5:33PM March 28 2012
Advertisers are increasingly integrating social media and digital communities into their campaigns. TV shows include Twitter hashtags, print ads include QR codes, and so on. This is positive progress from a technical viewpoint, but there are still large divides between digital culture and those unfamiliar with its mores.
Recently, Virgin has been pushing various offerings including broadband, travel and TV. The most widely known ads are those featuring Usain Bolt, but only some people will have seen the billboard ads popping up recently. Does that child look familiar to you? If so you must be a fan of digital culture and recognise ‘Success Kid‘, a popular meme.
The decision by Virgin Media to use Success Kid to promote their HD television products could have easily backfired, causing an outcry from a community that felt plagiarised by a large corporation. It certainly wouldn’t be the first time that’s happened. For example, Berocca came under significant fire upon the release of their ad borrowing heavily from OK Go’s music video.
Fortunately for Virgin Media, this doesn’t appear to be the case. At the time of writing a number of Reddit users, for example, have interpreted this advert as paying homage to their culture, rather than stealing content from it. Perhaps this is due to the product being so closely related to the digital world. Maybe it is due to the strength of Virgin Media’s brand. Maybe it is both and more.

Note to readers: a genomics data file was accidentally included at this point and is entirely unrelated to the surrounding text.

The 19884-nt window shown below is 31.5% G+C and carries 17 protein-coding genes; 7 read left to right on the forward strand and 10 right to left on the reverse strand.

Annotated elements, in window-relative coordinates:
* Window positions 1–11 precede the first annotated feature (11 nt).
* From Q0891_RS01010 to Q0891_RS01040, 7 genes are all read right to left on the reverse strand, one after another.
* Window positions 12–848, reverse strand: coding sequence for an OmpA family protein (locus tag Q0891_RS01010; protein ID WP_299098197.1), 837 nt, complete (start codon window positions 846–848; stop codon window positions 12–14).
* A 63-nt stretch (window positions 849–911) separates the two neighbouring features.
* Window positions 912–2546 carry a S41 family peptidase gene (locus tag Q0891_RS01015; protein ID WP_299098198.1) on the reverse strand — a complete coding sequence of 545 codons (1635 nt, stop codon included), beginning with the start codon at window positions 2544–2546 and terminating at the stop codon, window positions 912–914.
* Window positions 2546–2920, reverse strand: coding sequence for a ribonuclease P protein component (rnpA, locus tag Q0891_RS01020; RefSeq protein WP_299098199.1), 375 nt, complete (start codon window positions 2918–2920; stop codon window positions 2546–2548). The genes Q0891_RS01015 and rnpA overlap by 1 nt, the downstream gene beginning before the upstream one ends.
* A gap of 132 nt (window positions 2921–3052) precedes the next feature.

It’s certainly not the first example of a company using an idea born from web culture. Frijj, for example pretty blatantly used, ‘You laugh you lose’ (a meme originally heralding from 4chan.) to create their, ‘You lol you lose’, competition. This campaign has been praised for the most part but mostly due to the use of the technology.
It is good to see examples of web culture bleeding into the real world, and the lines between the two are becoming increasingly blurred every day. Brands should, however, take care when utilising established memes in their ads. Unless they intend to pay homage, they run the large risk of riling a large and very influential community resulting in a PR disaster and potentially lost sales.